Shailesh Kapoor: Weekend For Everyone, Weak-End For Television?

13 Apr,2013

By Shailesh Kapoor


Weekend. End of a long, often tiring, week. Those two days (only one for many, though) that everyone looks forward to. That time of the week when you want to relax and rejuvenate, before another long, often tiring, week begins.


Weekends seem to be tailor-made for television. After all, entertainment and rejuvenation options are fairly limited for audiences at large in India. Only about 15 percent of urban India visits theatre even once in three months. Mall picnics are not a luxury everyone can afford in equal measure either. Good food and good television are therefore the two pillars on which a typical urban Indian’s rejuvenation plans should logically stand.


The food part holds good, but as far as television is concerned, far from it! Weekends have proved to be the bane of television channels for more than a decade now. Very rarely do weekend shows touch the viewership highs of the weekday hits. What makes it more complex is that these shows (mostly celebrity-based reality formats) are several times more expensive than their weekday counterparts.


Even as original content struggles, genres led by secondary content, such as Hindi movies, continue to flourish on the weekend. However, even here, the weekend to weekday ratio of viewership is not as high as it used to be a decade ago.


So what gives? It’s the F-word that can be used to explain many trends in the television business today – Fragmentation. In this case, it’s not just the fragmentation of the audience but also a fragmentation of content.


As a viewer, I have struggled with weekend viewing for a while now. Channels seem to lose their core identity (often for the right reasons, it can be argued) on the weekends. Fiction-led housewife-targeted brands suddenly target males and kids with their marquee reality formats. News is trying to talk to a younger, more flippant audience on the weekends. Youth channels unleash an onslaught of reality shows that will then repeat more than a dozen times during the week. It’s all happening everywhere, but the pattern is not easy to map.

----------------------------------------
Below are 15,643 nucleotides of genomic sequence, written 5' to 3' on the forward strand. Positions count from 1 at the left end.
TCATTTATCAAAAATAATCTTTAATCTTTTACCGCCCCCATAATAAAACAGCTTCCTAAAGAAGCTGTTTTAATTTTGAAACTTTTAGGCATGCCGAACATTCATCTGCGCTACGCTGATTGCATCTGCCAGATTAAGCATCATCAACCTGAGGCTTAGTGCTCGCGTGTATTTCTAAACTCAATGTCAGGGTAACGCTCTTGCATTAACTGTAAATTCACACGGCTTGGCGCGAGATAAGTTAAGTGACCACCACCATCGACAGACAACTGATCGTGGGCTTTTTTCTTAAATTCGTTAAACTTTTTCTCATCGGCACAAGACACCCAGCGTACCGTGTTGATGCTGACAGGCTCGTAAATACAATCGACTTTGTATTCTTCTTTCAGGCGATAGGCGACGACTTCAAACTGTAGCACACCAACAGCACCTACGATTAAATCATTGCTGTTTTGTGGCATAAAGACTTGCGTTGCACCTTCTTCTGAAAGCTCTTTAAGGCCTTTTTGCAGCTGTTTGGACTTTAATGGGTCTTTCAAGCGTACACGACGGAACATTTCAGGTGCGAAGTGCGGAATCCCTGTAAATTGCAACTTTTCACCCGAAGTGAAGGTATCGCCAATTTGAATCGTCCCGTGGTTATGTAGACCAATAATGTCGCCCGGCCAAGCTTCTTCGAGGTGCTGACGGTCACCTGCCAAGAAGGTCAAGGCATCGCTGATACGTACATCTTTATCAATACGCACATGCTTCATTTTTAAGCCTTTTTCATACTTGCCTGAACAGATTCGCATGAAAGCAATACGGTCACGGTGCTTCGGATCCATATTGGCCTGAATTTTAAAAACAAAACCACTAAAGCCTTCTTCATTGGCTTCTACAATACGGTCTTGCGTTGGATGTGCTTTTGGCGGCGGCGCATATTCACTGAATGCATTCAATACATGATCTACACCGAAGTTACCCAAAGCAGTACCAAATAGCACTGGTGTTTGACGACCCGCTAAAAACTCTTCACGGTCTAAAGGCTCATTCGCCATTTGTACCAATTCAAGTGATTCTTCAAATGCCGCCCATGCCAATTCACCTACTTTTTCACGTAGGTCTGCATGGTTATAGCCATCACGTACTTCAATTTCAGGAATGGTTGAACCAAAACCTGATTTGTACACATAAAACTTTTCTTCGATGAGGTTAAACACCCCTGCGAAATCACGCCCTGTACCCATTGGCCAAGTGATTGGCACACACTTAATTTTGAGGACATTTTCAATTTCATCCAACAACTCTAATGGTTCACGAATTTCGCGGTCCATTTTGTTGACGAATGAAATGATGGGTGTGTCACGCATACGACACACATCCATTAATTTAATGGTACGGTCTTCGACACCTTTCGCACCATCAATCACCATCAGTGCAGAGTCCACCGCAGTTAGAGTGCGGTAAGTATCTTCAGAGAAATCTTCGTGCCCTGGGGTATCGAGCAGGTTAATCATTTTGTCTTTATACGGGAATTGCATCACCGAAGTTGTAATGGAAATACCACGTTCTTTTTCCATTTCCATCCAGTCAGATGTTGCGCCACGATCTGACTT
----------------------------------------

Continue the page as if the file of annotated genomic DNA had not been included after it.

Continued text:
The audience fragmentation is another challenge in itself. The remote control patterns are disturbed. It would have been much simpler if the remote simply shifted to the men. But even that’s not the case. It keeps shifting between various family members through the day, and in no structured pattern that can be replicated across the country. Every market, in fact every household, seems to behave differently. The homogeneity of weekday viewing patterns is replaced by daunting complexity that the heterogeneity of weekends offers.


The popular myth that people are not at home on weekends is of course not true. Even the TV viewership levels don’t reflect that. It’s the choice of content that makes it the weak-end broadcasters would much rather not have on their FPCs.


However, there is a formula that has passed the test of time. It may not apply for relatively niche genres, but for mass genres like GECs and movies, it works beautifully. Targeting the 14-15 year old kid in the family, with content he/ she can enjoy with his parents, is the key. In many ways, the complexity of weekend television can be succinctly handled by narrow-targeting this segment.


Zee TV has mastered this art over time, with various reality shows. CID has been a long-running success on Sony on the same lines. Remember, targeting 14-15 year olds does not mean the protagonists have to be of that age. It’s more content tastes that I speak of.


The danger, like always, lies in over-simplification and stereotyping this audience, and treating them as “kids”. I chose the age carefully when I said “14-15”. 11-12 will be too young and 17-18 too old.


But if a mass channel can deeply understand the viewing mind of this in-between TG (which no one researches because it’s on the cusp of two TAM segments), it will open new doors packed with opportunity goodies for a weekend feast!



Shailesh Kapoor is founder and CEO of media insights firm Ormax Media. He spent nine years in the television industry before turning entrepreneur. He can be reached at his Twitter handle @shaileshkapoor

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